Guest Column: Peter Clothier on Michael Brewster

Mount Wilson Observatory is launching a new Arts @ the Observatory program with a special exhibition of Acoustic Sculptures created by the late Michael Brewster, Saturday and Sunday, August 13-14, 2022 at 3 and 6 PM, with an additional event combining Brewster’s installation with followed by a night of observing through the 100-inch telescope is scheduled for Saturday at 7:30 PM. Within Sound: The Acoustic Sculptures of Michael Brewster, will be presented in the historic and acoustically phenomenal Dome of the 100-inch telescope at Mt. Wilson Observatory. A lecture by Homer Charles Arnold (Archive Manager for the Michael Brewster Trust) will be presented at 4:15pm, between the two performances, and light refreshments will be served. Tickets are $50.00 each ($100 for Sat night) and are available for purchase online in advance or at the door. For more information visit https://www.mtwilson.edu/arts-the-observatory/brewster. More info and examples of Michael Brewster’s work can be found on his website http://www.michaelbrewsterart.com

Listen, from Different Points of View: The Acoustic Sculpture of Michael Brewster

Where am I?

What is
the nature of this place
I occupy
in space,
so strangely present?

What is this body that transports me here and there?

What am I doing here now?

And where do I go next?

These are among the fundamental questions that challenge us at the deepest level of our consciousness, once we strive to get past those seductive—some would say illusory— surfaces of the material world that so easily distract us. They are the questions, too, with which Michael Brewster uncompromisingly confronts us in his acoustic sculpture, if only we can clear our heads long enough to pay attention.

A visit to the studio can sometimes yield unusual insights into an artist’s work. Visiting Brewster’s, we first pass through the remarkable forest of his bamboo garden, now twelve years old and growing. He has planted more than twenty different species, from gleaming, ebony-stemmed giants to soft, green, sensual stems that are velvet to the touch. We can hardly walk through the quiet setting of this abundant grove without being aware of how alive it is with subtly shifting sounds—a luxuriant, natural, outdoor counterpoint to the interior studio space, austerely artificial, in which he creates his artworks. Bamboo plants are surely among the most eloquent in nature: they click, clack, and whisper constantly in the breeze, chatter quietly among themselves, and sometimes orchestrate whole symphonies of shimmering, arrhythmic sound.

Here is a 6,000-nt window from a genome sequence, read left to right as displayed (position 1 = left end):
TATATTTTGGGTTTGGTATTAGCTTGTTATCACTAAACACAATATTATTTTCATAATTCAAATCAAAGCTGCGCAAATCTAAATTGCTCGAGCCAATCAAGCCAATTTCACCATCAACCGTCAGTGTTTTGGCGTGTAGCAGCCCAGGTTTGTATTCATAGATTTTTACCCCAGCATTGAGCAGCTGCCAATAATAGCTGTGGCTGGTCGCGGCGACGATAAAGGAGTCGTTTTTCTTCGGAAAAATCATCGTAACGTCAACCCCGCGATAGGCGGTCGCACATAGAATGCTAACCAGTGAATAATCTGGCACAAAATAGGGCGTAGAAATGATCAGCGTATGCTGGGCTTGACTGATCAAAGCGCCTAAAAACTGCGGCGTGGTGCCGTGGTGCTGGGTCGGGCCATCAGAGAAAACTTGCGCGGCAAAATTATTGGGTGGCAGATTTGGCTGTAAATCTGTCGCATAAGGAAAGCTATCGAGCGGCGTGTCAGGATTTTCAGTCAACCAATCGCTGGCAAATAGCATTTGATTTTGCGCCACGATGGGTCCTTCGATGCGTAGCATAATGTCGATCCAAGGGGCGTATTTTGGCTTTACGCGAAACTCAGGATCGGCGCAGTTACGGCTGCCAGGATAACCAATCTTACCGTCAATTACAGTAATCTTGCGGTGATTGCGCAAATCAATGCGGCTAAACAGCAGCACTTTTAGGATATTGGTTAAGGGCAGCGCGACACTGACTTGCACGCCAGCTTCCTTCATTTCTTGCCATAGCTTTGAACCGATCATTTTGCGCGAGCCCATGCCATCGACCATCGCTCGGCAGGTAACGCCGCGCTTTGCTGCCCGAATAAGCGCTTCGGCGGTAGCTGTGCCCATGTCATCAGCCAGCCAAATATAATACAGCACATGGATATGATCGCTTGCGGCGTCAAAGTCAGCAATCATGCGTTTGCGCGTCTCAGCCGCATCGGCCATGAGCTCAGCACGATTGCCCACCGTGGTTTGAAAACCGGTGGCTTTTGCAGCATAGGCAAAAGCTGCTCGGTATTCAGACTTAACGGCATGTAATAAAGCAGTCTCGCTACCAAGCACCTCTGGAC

Inside the studio, we soon become equally sensitive to sound amid the silence—but in a quite different way. In contrast to the lush, green growth outside, it is pristine and white here; the sound is controlled by a concealed stereo stack and a Juno 106 synthesizer. Brewster has always been intrigued by the artifice of art, and since the 1970s his work has played on that essential quality. There may be metaphorical references for individual viewers— the whistle or chirp of birds, for instance, or the throb of a human heartbeat. But the actual sounds he works with are insistently artificial, calling our attention to the created quality of the experience. They could not be described as precisely musical, however, and certainly not melodic. They have no standing outside of the specific, spatial environ- ment they define. They are simply the physical medium he employs, as others might use stone, wood, or bronze, to create the three-dimensional entities that he appropriately calls sculpture.